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Clayton Lockett and Charles Warner
Oklahoma Department of Corrections/AP

The Oklahoma Supreme Court has rejected two inmates’ demands to know the source of the drugs that will be used to carry out their death sentences, enabling the executions to take place as early as next week.

The issue of secrecy regarding the sourcing of drugs used in lethal injections has come to a head, after several major drug makers, whose names had been made public, decided over the past year to stop selling such substances to prisons and corrections departments. This has led states that have the death penalty to scramble for substitute drugs, and to institute provisions to protect drug makers’ anonymity.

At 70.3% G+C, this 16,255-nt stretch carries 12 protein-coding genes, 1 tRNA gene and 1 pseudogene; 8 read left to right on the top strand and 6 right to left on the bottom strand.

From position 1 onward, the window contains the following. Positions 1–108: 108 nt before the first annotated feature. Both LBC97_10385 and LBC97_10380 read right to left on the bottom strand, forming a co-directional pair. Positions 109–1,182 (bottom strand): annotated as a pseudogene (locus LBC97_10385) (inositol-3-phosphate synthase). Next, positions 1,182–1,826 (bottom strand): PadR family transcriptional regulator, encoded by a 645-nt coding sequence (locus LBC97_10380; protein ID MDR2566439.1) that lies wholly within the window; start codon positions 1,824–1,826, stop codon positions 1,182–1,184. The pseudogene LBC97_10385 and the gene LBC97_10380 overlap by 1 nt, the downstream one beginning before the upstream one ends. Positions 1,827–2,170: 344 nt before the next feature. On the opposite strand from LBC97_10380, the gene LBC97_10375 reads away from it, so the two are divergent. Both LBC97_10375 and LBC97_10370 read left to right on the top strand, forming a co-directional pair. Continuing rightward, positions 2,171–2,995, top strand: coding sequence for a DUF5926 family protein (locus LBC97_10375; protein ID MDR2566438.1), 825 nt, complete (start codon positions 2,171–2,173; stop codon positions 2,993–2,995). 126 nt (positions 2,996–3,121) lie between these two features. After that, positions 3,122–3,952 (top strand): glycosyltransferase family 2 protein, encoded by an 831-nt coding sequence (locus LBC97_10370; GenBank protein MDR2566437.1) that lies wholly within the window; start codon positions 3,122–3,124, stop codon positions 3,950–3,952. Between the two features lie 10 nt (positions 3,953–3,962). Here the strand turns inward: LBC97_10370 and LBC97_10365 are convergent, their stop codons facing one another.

Oklahoma death row inmates Clayton Lockett and Charles Warner’s petition for the public naming of the manufacturer of drugs to be used to execute them was seen as a threat to these provisions.

The Supreme Court decided Monday to stay their executions until a judgment had been reached.

After judgement was made in the state’s favor Wednesday, Oklahoma Attorney General Scott Pruitt told the Associated Press that the ruling would deter “intimidation used by defense counsel and other anti-death penalty groups.”


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